The Cheltenham Festival is one of the biggest betting weeks of the year and although many go through the sportsbooks, the Betfair Exchange should not be forgotten. A way of getting more bang for your buck, it also allows you to be in running, which can get you much better odds than starting-price.
Some horses are habitual front-runners who find little, which means their short-priced in running can be taken advantage of. Conversely, some horses will run very lazily, and are scrubbed along some way from home, which can push their prices out dramatically during the race.
One good example is Champ, who hit 500-1 in running before storming up the hill to win the RSA. The horse has an enormous engine, but jumps poorly, which gave him plenty to do. I’ve skimmed through tomorrow’s cards looking for some similar opportunities, and here are three horses you could take advantage of in-play, on Day 4 of the Cheltenham Festival.
This year’s Triumph Hurdle is more than likely to be a burn-up, with market principles Goshen, Allmankind and Aspire Tower all wanting to have a slice of the pace action. That should set this up for a closer, and that closer could well be A Wave Of The Sea.
He posted a career-best effort from off the pace at Leopardstown last time, winning a Grade 1 contest with a swift late challenge. The pace battle and stiff finish up the Cheltenham Hill will certainly play to his strengths, as they’ll allow him to make up plenty of ground on potentially tired horses.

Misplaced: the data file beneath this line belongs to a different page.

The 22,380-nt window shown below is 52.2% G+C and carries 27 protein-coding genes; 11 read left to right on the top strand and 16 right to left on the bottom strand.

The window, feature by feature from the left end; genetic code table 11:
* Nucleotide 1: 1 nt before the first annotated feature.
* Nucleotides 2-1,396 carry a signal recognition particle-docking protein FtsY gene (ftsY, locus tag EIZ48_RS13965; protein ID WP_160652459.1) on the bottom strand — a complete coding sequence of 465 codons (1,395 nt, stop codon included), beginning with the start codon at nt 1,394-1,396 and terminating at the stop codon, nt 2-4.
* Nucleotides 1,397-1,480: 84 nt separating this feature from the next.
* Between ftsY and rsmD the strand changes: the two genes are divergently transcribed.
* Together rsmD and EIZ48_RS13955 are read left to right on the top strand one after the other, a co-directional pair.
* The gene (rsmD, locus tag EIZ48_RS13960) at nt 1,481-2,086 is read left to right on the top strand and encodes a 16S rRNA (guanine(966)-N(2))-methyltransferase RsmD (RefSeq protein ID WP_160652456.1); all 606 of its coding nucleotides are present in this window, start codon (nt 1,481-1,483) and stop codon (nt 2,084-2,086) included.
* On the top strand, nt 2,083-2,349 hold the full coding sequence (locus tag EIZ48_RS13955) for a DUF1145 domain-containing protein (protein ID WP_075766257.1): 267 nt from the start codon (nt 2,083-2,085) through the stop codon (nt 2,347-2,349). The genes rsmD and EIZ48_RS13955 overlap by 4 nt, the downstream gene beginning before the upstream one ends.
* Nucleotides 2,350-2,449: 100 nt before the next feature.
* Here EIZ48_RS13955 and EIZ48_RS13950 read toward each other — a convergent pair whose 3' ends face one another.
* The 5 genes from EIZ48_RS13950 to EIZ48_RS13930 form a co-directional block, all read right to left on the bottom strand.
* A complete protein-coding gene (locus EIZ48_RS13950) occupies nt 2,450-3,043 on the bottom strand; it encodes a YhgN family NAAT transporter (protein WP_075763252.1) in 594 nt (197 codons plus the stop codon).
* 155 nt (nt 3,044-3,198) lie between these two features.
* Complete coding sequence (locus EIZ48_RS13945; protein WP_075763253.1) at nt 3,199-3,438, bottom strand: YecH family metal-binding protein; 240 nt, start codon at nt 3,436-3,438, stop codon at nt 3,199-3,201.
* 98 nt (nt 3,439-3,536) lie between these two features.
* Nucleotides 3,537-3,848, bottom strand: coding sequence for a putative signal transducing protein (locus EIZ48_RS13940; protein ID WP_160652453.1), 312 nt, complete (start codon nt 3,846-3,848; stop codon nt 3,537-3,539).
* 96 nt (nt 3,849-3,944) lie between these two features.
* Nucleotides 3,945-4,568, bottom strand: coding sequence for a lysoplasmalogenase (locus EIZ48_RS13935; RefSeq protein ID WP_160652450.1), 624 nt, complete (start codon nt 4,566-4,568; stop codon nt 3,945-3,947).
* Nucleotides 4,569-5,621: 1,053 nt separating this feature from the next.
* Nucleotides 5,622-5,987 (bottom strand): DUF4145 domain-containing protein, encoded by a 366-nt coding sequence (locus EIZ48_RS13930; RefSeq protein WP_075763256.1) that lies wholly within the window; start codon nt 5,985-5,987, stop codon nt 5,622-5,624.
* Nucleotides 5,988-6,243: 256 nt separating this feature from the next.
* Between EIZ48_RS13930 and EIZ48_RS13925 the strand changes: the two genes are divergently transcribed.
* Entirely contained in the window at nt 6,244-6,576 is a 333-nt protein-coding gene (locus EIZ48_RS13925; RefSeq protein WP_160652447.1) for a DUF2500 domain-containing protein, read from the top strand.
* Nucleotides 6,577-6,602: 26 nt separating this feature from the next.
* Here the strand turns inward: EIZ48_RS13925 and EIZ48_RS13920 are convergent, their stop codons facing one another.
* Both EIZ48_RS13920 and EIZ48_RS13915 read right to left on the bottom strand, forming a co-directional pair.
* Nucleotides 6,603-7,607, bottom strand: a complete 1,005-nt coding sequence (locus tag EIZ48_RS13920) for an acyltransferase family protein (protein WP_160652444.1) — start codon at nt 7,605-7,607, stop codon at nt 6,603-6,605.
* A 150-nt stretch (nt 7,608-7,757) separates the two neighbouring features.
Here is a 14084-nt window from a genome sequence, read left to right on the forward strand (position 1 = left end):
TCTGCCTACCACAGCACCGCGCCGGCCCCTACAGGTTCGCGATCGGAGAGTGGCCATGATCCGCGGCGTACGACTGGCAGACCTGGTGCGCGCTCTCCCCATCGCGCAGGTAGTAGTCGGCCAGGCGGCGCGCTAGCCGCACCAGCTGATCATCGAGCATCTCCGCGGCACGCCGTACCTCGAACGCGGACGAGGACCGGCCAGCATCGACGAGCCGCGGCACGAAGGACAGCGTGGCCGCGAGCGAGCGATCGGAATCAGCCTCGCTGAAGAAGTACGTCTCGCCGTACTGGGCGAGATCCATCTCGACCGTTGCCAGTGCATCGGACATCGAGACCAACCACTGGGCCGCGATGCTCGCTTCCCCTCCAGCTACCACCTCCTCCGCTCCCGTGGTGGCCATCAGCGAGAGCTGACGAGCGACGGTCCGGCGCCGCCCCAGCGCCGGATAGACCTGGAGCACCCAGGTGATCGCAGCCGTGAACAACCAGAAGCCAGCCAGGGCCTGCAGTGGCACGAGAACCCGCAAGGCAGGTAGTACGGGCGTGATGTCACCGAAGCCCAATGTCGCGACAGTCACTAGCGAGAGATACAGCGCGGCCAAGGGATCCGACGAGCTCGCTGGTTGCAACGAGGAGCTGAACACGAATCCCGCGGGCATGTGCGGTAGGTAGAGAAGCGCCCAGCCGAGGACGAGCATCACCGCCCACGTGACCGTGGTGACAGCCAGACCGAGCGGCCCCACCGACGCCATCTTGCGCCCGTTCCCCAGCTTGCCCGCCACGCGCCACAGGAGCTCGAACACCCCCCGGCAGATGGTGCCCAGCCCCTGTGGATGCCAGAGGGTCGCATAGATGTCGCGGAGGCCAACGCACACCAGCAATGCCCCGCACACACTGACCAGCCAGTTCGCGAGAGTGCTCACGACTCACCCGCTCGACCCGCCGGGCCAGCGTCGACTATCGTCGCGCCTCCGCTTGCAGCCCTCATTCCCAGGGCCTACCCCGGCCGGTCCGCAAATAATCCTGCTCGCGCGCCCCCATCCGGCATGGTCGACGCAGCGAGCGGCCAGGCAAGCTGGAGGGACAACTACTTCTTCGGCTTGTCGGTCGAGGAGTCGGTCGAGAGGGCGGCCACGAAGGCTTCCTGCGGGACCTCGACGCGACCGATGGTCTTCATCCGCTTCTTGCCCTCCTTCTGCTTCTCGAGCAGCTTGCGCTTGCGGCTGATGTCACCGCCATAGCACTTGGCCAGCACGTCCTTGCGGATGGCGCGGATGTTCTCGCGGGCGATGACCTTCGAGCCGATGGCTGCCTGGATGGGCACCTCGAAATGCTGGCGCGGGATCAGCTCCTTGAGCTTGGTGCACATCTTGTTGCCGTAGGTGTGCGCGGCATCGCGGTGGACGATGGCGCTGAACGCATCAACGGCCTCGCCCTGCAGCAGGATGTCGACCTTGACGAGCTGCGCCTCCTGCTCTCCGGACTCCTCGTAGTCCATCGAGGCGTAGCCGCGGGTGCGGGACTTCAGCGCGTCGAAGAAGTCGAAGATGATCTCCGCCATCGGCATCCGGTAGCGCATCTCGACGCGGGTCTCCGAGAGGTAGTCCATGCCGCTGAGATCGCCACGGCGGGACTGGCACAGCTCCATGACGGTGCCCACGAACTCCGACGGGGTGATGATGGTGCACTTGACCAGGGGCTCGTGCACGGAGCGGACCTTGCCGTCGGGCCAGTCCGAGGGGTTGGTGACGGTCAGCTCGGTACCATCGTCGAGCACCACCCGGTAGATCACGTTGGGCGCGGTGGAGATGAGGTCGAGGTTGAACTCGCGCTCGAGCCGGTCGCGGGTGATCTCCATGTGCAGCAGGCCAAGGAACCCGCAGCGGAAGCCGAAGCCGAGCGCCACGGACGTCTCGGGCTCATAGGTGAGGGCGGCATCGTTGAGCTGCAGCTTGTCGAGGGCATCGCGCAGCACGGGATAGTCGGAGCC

Given that he’s available at a general 10/1, he’s likely to be a very good price in-running as they turn for home, and is a potential opportunity to make some extra profit in a race where the pace should almost certainly collapse.
The County Hurdle is a 2m 1f contest and has the maximum field of twenty-six, which should lead to a contest that’s run to an honest, end to end gallop. It’s a race in recent years where it’s paid to sit off the pace, with the likes of Arctic Fire and Ch’tibello being played to perfection late on.
Buildmeupbuttercup has caught my eye a number of times over hurdles for doing just what she did at Leopardstown on her latest outing. Held up in midfield, she made plenty of mistakes during the contest but tanked her way into the lead, where she weakened late on, hitting the front too soon.
She’s a horse who needs to be played late and she’s likely to be ridden even more conservatively in this, as she’ll have lots of time to make up ground in the final circuit. With her jumping tending to be slightly sticky, and her style to be so far back in the early stages, she’s likely to hit some interesting prices in running.
There are few horses that are quite so popular as Don Poli, and perhaps not for the reasons you’d expect. Third in the 2016 Gold Cup, he has plenty of class, but has been affectionally called “Don Slowly” and “The Boat” for as long as he’s been racing.
A horse who needs plenty of driving and cajoling along, he’s been racing in between the flags since joining this yard, winning a pair of contests in comfortable fashion. He might be an eleven-year-old, but anywhere near his best, he’d have far too much class for this field.
You’ll be inclined to give up on him halfway round the final circuit when Tristan Durrell starts riding away, but he’s a lazy horse by nature and stays longer than the mother in law, which could make his in-play price a circuit from home very interesting indeed.